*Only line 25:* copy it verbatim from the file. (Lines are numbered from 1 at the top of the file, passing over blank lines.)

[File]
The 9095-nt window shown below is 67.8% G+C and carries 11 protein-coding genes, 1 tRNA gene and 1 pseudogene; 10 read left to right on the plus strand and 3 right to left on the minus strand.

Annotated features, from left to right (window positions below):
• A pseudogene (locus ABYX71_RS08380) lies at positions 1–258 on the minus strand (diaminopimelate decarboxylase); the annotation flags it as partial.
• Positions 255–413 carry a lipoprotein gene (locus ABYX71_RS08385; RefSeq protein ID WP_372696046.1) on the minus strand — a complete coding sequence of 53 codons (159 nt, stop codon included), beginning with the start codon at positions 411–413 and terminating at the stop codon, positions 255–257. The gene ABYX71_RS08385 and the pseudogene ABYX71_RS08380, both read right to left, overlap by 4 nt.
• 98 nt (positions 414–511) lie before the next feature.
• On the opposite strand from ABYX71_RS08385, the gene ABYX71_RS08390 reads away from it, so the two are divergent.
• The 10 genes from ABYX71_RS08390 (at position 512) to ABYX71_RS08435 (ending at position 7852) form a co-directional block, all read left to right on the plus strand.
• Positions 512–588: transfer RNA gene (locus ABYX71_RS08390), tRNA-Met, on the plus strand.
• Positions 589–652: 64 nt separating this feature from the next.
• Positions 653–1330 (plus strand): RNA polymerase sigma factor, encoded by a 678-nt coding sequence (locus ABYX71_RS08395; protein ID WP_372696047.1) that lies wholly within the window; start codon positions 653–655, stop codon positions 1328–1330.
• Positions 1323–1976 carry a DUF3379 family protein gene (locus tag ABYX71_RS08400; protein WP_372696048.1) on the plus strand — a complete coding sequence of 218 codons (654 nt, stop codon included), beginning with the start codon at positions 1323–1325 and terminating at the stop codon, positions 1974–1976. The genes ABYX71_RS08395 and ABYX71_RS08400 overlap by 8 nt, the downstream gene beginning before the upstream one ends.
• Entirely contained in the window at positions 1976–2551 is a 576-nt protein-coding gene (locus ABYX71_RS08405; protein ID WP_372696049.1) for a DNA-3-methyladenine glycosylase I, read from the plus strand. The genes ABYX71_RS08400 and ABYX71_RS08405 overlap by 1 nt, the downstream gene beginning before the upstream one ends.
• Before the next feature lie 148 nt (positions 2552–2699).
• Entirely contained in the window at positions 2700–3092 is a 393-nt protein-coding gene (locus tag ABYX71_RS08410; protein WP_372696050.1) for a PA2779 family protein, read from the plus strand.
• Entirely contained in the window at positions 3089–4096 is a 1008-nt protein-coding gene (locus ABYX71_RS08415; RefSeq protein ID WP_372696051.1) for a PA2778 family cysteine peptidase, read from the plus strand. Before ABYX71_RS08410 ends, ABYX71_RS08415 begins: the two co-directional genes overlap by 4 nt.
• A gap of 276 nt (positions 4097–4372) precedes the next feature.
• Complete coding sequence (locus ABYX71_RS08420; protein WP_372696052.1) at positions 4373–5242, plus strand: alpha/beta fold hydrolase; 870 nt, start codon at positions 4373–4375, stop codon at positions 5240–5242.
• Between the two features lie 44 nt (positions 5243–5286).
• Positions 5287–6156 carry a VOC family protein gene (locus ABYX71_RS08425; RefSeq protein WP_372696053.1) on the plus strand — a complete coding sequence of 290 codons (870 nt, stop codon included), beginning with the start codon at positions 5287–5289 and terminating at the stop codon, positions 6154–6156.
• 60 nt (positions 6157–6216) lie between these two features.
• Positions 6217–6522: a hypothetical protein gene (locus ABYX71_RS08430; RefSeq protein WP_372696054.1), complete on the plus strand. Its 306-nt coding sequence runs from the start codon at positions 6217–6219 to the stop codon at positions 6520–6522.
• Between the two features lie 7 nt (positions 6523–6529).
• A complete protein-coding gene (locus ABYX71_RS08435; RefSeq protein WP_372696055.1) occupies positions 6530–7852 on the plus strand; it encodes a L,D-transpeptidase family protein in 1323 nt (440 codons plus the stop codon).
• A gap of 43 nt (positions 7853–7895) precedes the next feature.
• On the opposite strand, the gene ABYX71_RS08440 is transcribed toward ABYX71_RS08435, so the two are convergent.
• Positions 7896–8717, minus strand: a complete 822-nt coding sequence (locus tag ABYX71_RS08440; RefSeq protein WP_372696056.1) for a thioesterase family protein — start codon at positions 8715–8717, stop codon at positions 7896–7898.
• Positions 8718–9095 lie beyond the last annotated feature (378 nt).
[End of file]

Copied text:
• On the opposite strand, the gene ABYX71_RS08440 is transcribed toward ABYX71_RS08435, so the two are convergent.